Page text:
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Renato
What fields keep nano created devices from performing or assimulating ? Magnetic fields ? Are do they assimilate ?
why we need to study biomolecules, molecular biology in nanotechnology?
?
Kyle
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why?
what school?
Kyle
biomolecules are e building blocks of every organics and inorganic materials.
Joe
anyone know any internet site where one can find nanotechnology papers?
research.net
kanaga
sciencedirect big data base
Ernesto
Introduction about quantum dots in nanotechnology
what does nano mean?
nano basically means 10^(-9). nanometer is a unit to measure length.
Bharti
do you think it's worthwhile in the long term to study the effects and possibilities of nanotechnology on viral treatment?
absolutely yes
Daniel
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it is a goid question and i want to know the answer as well
Maciej
Abigail
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Anassong
Do somebody tell me a best nano engineering book for beginners?
there is no specific books for beginners but there is book called principle of nanotechnology
NANO
what is fullerene does it is used to make bukky balls
are you nano engineer ?
s.
fullerene is a bucky ball aka Carbon 60 molecule. It was name by the architect Fuller. He design the geodesic dome. it resembles a soccer ball.
Tarell
what is the actual application of fullerenes nowadays?
Damian
That is a great question Damian. best way to answer that question is to Google it. there are hundreds of applications for buck minister fullerenes, from medical to aerospace. you can also find plenty of research papers that will give you great detail on the potential applications of fullerenes.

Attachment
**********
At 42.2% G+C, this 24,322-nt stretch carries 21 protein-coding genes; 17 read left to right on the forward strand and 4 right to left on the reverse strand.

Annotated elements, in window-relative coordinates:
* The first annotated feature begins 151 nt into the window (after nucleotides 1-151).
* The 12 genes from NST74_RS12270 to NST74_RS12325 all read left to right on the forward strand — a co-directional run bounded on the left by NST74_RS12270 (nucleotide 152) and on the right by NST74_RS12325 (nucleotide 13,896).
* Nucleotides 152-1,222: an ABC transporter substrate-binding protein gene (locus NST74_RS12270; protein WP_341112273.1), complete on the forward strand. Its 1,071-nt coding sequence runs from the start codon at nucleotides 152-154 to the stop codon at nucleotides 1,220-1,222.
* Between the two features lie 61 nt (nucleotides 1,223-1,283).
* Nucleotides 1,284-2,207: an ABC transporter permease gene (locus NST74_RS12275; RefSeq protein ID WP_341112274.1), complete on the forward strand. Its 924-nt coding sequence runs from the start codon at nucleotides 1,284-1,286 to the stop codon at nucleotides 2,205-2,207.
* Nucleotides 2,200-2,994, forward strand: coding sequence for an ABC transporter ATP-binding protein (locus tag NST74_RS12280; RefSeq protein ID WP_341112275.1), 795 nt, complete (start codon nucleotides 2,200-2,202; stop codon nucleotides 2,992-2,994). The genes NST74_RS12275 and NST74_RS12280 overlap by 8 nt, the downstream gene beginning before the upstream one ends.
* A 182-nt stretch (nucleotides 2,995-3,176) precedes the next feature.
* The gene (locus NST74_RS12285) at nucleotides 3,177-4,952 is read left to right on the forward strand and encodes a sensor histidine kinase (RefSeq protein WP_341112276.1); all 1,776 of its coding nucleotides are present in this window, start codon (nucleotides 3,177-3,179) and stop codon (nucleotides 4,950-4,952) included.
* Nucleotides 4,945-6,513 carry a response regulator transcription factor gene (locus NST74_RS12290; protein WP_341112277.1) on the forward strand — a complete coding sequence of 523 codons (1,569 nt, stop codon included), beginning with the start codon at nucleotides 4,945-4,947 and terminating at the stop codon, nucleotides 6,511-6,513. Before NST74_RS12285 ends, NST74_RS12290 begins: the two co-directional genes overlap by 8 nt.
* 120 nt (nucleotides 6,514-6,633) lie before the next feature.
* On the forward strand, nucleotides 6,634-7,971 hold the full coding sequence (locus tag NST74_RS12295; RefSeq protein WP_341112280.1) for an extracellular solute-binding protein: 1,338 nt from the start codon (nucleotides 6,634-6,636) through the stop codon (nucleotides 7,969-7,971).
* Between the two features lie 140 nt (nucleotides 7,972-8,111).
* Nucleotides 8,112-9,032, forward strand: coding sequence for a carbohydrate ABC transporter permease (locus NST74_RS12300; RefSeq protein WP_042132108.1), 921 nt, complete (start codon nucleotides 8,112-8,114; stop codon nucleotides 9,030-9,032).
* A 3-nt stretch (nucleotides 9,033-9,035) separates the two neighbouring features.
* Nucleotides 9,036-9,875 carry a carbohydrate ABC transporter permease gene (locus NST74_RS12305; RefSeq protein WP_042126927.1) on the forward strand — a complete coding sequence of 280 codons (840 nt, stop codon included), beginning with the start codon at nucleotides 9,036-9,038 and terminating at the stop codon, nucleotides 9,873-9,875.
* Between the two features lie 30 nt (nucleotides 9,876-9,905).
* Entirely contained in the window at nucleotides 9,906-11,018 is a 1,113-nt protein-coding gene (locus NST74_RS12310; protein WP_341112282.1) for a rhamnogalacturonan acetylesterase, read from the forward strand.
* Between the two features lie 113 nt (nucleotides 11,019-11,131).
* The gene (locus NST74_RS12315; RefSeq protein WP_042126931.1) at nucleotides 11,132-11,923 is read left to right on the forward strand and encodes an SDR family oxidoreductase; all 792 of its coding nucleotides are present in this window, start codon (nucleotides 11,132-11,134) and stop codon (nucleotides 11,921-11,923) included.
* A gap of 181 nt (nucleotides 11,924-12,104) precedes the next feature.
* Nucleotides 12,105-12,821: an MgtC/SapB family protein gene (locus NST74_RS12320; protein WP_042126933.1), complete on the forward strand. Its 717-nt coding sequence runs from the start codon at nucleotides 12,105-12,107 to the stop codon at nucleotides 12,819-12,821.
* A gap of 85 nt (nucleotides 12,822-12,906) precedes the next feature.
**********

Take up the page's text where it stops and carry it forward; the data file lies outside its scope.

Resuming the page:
Tarell
what is the Synthesis, properties,and applications of carbon nano chemistry
Mostly, they use nano carbon for electronics and for materials to be strengthened.
Virgil
is Bucky paper clear?
CYNTHIA
carbon nanotubes has various application in fuel cells membrane, current research on cancer drug,and in electronics MEMS and NEMS etc
NANO
so some one know about replacing silicon atom with phosphorous in semiconductors device?
Yeah, it is a pain to say the least. You basically have to heat the substarte up to around 1000 degrees celcius then pass phosphene gas over top of it, which is explosive and toxic by the way, under very low pressure.
Harper
Do you know which machine is used to that process?
s.
how to fabricate graphene ink ?
for screen printed electrodes ?
SUYASH
What is lattice structure?
of graphene you mean?
Ebrahim
or in general
Ebrahim
in general
s.
Graphene has a hexagonal structure
tahir
On having this app for quite a bit time, Haven't realised there's a chat room in it.
Cied
what is biological synthesis of nanoparticles
how did you get the value of 2000N.What calculations are needed to arrive at it